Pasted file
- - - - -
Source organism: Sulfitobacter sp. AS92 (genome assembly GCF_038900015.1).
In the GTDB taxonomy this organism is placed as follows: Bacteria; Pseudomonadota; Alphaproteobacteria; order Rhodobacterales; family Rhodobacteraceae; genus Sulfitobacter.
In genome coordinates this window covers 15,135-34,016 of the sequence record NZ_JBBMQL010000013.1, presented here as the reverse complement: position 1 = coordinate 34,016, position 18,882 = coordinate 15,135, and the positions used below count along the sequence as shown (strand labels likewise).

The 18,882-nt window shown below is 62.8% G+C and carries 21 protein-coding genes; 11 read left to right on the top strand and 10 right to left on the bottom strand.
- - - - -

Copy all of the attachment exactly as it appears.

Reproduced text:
Source organism: Sulfitobacter sp. AS92 (genome assembly GCF_038900015.1).
In the GTDB taxonomy this organism is placed as follows: Bacteria; Pseudomonadota; Alphaproteobacteria; order Rhodobacterales; family Rhodobacteraceae; genus Sulfitobacter.
In genome coordinates this window covers 15,135-34,016 of the sequence record NZ_JBBMQL010000013.1, presented here as the reverse complement: position 1 = coordinate 34,016, position 18,882 = coordinate 15,135, and the positions used below count along the sequence as shown (strand labels likewise).

The 18,882-nt window shown below is 62.8% G+C and carries 21 protein-coding genes; 11 read left to right on the top strand and 10 right to left on the bottom strand.